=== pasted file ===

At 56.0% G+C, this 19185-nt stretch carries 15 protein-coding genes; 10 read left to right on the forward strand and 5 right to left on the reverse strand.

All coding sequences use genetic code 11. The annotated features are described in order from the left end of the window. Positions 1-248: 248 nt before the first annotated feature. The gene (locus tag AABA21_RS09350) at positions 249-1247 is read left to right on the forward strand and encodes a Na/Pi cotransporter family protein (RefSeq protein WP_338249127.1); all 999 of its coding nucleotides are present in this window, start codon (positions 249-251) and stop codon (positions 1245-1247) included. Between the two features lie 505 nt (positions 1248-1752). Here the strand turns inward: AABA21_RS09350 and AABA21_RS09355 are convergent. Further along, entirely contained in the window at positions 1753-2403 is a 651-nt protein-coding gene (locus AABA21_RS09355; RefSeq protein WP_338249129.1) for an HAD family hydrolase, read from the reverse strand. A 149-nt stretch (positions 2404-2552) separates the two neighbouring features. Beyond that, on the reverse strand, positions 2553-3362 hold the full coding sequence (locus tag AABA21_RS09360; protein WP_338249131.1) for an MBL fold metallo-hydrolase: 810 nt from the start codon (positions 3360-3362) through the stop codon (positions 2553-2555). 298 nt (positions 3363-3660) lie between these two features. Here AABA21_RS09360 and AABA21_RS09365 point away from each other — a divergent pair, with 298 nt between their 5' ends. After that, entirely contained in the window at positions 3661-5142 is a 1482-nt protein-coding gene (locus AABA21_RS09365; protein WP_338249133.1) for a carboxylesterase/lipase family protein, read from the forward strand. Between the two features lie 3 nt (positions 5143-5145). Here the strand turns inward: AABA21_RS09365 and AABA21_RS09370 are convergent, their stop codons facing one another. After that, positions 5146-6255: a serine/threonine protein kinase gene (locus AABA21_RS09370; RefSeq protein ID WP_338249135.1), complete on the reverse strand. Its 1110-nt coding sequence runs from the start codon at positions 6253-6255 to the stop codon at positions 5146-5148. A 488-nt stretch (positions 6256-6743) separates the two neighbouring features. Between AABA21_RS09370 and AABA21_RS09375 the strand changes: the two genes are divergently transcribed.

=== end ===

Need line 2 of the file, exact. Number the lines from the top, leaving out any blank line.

All coding sequences use genetic code 11. The annotated features are described in order from the left end of the window. Positions 1-248: 248 nt before the first annotated feature. The gene (locus tag AABA21_RS09350) at positions 249-1247 is read left to right on the forward strand and encodes a Na/Pi cotransporter family protein (RefSeq protein WP_338249127.1); all 999 of its coding nucleotides are present in this window, start codon (positions 249-251) and stop codon (positions 1245-1247) included. Between the two features lie 505 nt (positions 1248-1752). Here the strand turns inward: AABA21_RS09350 and AABA21_RS09355 are convergent. Further along, entirely contained in the window at positions 1753-2403 is a 651-nt protein-coding gene (locus AABA21_RS09355; RefSeq protein WP_338249129.1) for an HAD family hydrolase, read from the reverse strand. A 149-nt stretch (positions 2404-2552) separates the two neighbouring features. Beyond that, on the reverse strand, positions 2553-3362 hold the full coding sequence (locus tag AABA21_RS09360; protein WP_338249131.1) for an MBL fold metallo-hydrolase: 810 nt from the start codon (positions 3360-3362) through the stop codon (positions 2553-2555). 298 nt (positions 3363-3660) lie between these two features. Here AABA21_RS09360 and AABA21_RS09365 point away from each other — a divergent pair, with 298 nt between their 5' ends. After that, entirely contained in the window at positions 3661-5142 is a 1482-nt protein-coding gene (locus AABA21_RS09365; protein WP_338249133.1) for a carboxylesterase/lipase family protein, read from the forward strand. Between the two features lie 3 nt (positions 5143-5145). Here the strand turns inward: AABA21_RS09365 and AABA21_RS09370 are convergent, their stop codons facing one another. After that, positions 5146-6255: a serine/threonine protein kinase gene (locus AABA21_RS09370; RefSeq protein ID WP_338249135.1), complete on the reverse strand. Its 1110-nt coding sequence runs from the start codon at positions 6253-6255 to the stop codon at positions 5146-5148. A 488-nt stretch (positions 6256-6743) separates the two neighbouring features. Between AABA21_RS09370 and AABA21_RS09375 the strand changes: the two genes are divergently transcribed.